Amazon has announced that it will launch a DRM-free digital music store later this year. The store will offer “millions of songs,” from more than 12,000 record labels, all in DRM-free MP3 format. The store will include EMI Music’s catalog. “Our MP3-only strategy means all the music that customers buy on Amazon is always DRM-free and plays on any device,” Jeff Bezos, Amazon.com founder and CEO, said. “We’re excited to have EMI joining us in this effort and look forward to offering our customers MP3s from amazing artists like Coldplay, Norah Jones and Joss Stone.” EMI CEO Eric Nicoli added, “They [Amazon.com] have been an important retail partner of ours, and we are delighted they will be offering consumers EMI’s new premium DRM-free downloads in their new digital music store.” Further details such as launch date and pricing were not available.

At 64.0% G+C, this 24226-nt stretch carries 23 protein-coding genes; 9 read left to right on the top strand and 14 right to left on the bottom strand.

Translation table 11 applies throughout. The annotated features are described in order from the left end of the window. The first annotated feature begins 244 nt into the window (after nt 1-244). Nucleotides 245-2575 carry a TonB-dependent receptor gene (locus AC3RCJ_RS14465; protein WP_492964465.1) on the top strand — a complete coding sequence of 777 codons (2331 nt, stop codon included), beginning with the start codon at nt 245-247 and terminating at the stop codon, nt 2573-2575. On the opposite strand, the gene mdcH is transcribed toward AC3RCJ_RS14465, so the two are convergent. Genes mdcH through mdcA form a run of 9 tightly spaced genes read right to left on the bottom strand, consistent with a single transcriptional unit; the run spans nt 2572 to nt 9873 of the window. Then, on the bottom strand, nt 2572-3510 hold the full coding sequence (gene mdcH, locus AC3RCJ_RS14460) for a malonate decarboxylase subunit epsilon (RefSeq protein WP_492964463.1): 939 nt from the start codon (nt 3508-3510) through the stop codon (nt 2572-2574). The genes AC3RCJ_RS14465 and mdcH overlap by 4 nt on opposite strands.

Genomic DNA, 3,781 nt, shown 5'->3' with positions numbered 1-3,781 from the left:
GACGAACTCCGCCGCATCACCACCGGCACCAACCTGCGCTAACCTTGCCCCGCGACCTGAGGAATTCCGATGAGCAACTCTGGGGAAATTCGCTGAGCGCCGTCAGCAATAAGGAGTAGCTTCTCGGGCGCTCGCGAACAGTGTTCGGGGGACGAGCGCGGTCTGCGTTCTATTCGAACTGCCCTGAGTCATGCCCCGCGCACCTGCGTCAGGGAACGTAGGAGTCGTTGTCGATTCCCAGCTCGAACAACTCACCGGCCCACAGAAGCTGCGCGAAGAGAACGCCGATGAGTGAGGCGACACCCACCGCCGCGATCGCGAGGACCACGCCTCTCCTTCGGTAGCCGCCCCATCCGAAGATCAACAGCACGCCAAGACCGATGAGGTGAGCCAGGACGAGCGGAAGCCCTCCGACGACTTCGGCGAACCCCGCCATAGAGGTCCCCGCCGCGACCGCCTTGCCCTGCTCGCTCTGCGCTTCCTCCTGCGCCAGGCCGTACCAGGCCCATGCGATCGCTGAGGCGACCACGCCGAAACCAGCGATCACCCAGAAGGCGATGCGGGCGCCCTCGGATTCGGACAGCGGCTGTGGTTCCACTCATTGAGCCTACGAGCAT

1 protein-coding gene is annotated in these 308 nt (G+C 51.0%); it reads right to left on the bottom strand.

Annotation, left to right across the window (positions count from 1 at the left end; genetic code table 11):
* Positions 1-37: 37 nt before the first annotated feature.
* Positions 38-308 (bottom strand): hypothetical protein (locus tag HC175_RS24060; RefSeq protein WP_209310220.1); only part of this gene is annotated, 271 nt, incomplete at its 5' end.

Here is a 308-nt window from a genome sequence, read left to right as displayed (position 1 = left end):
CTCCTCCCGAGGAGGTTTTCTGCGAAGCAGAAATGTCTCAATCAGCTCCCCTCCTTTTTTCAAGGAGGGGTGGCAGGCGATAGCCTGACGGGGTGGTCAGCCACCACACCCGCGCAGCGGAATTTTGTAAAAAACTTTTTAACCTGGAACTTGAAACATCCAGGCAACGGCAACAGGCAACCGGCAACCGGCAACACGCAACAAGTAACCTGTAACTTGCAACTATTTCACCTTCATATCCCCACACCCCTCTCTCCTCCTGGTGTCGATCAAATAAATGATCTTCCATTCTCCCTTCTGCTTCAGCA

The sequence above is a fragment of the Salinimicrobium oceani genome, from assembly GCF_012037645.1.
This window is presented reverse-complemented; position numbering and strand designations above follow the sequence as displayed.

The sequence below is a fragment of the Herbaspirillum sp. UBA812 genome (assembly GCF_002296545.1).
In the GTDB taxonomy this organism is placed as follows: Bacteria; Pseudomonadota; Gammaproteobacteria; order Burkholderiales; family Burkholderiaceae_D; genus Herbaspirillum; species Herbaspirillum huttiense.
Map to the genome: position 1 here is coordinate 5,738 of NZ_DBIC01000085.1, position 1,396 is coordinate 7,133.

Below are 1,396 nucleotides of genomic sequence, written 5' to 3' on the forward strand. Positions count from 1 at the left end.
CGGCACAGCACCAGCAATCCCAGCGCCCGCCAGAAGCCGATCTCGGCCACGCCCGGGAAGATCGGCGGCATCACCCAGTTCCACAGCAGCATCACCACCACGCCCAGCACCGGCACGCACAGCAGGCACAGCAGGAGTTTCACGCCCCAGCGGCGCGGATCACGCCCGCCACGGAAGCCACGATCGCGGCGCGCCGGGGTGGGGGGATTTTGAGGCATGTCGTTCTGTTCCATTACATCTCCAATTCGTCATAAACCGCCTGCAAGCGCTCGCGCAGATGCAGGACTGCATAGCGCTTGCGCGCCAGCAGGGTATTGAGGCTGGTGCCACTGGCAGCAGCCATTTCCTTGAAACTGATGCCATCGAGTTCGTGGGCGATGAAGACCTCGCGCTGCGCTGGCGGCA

Ticketmaster has announced that it will give customers complimentary digital music with every concert ticket purchased online. With every concert ticket purchased at Ticketmaster.com, the company is providing a 10-song digital music sampler, which showcases “a variety of emerging and established artists.” In addition, with the purchase of every ticket to any summer concert scheduled to take place between Memorial Day (May 28) and Labor Day (Sept 3), Ticketmaster customers will receive a free download of their choice from the iTunes Store.
NextSentry, a desktop security firm, is recommending that businesses prohibit the use of iPods and other pocketable storage devices due to what it calls “Pocket Fraud.” It believes that unscrupulous employees are using their access to customer data and intellectual property in concert with the portability of pocketable storage devices to steal the valuable data from their employers.